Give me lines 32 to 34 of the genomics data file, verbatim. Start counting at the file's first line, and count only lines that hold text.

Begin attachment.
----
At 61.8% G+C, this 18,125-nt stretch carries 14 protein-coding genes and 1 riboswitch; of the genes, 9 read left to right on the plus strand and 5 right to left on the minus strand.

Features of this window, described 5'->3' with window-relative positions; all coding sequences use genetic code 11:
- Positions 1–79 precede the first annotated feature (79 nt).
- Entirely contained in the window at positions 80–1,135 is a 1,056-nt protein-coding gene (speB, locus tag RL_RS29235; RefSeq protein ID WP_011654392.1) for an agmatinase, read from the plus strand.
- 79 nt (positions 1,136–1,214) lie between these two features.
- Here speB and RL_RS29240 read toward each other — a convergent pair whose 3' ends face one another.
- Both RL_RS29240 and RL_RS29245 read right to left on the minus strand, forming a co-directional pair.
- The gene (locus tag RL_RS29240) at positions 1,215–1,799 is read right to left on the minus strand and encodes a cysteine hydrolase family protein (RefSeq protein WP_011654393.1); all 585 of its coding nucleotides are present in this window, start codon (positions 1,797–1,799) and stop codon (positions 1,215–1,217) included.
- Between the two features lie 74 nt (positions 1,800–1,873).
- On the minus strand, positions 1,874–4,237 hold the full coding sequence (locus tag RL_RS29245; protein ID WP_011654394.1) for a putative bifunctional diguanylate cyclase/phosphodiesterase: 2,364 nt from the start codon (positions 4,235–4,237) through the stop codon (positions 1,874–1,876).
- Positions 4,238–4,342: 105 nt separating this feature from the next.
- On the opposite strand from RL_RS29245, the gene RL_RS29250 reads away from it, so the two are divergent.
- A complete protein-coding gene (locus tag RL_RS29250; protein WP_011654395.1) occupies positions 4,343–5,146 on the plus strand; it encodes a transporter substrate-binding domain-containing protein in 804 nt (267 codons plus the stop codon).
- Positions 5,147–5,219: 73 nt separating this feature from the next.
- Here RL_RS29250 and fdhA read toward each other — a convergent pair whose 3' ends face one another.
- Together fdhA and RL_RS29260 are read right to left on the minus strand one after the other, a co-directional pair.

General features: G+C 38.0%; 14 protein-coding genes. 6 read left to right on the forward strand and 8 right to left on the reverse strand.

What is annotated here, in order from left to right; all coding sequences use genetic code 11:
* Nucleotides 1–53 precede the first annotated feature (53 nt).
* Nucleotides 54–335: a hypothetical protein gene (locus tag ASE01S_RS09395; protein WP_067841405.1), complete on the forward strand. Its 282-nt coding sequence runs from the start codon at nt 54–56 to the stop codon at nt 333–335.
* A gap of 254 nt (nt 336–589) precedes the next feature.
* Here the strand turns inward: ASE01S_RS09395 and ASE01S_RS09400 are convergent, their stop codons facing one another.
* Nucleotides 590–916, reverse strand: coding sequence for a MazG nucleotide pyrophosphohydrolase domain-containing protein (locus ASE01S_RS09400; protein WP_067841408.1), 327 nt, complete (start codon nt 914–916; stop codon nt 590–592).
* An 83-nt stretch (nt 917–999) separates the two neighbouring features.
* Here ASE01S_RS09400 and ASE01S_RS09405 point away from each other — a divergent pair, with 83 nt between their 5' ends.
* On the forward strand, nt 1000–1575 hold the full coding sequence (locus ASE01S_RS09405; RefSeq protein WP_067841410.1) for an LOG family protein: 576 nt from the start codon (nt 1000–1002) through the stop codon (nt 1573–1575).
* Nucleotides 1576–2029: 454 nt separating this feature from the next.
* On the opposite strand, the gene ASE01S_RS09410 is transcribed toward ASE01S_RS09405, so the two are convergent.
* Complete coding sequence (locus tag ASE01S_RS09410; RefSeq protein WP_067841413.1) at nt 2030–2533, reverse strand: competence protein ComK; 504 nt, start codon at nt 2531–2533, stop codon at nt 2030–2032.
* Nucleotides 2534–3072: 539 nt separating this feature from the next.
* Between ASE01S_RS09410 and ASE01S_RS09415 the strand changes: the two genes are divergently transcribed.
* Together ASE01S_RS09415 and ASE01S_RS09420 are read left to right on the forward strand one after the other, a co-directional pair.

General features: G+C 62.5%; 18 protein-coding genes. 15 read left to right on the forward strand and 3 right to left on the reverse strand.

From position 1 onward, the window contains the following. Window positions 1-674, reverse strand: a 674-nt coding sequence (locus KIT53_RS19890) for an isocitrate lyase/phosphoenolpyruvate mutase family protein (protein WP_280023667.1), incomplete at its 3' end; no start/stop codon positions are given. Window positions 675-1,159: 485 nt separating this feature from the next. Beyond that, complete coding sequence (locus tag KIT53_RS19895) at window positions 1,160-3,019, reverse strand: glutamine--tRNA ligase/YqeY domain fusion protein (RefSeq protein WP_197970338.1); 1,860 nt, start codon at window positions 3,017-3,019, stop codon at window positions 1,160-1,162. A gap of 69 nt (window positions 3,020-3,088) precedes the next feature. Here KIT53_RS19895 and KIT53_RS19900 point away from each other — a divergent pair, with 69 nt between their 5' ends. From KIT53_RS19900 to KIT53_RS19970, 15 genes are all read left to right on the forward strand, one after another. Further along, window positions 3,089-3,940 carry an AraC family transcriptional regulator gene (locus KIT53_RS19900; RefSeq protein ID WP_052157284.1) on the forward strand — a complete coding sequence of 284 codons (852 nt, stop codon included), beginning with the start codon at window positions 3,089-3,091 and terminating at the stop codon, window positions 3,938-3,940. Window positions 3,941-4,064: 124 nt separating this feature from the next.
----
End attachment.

* Together ASE01S_RS09415 and ASE01S_RS09420 are read left to right on the forward strand one after the other, a co-directional pair.

General features: G+C 62.5%; 18 protein-coding genes. 15 read left to right on the forward strand and 3 right to left on the reverse strand.

From position 1 onward, the window contains the following. Window positions 1-674, reverse strand: a 674-nt coding sequence (locus KIT53_RS19890) for an isocitrate lyase/phosphoenolpyruvate mutase family protein (protein WP_280023667.1), incomplete at its 3' end; no start/stop codon positions are given. Window positions 675-1,159: 485 nt separating this feature from the next. Beyond that, complete coding sequence (locus tag KIT53_RS19895) at window positions 1,160-3,019, reverse strand: glutamine--tRNA ligase/YqeY domain fusion protein (RefSeq protein WP_197970338.1); 1,860 nt, start codon at window positions 3,017-3,019, stop codon at window positions 1,160-1,162. A gap of 69 nt (window positions 3,020-3,088) precedes the next feature. Here KIT53_RS19895 and KIT53_RS19900 point away from each other — a divergent pair, with 69 nt between their 5' ends. From KIT53_RS19900 to KIT53_RS19970, 15 genes are all read left to right on the forward strand, one after another. Further along, window positions 3,089-3,940 carry an AraC family transcriptional regulator gene (locus KIT53_RS19900; RefSeq protein ID WP_052157284.1) on the forward strand — a complete coding sequence of 284 codons (852 nt, stop codon included), beginning with the start codon at window positions 3,089-3,091 and terminating at the stop codon, window positions 3,938-3,940. Window positions 3,941-4,064: 124 nt separating this feature from the next.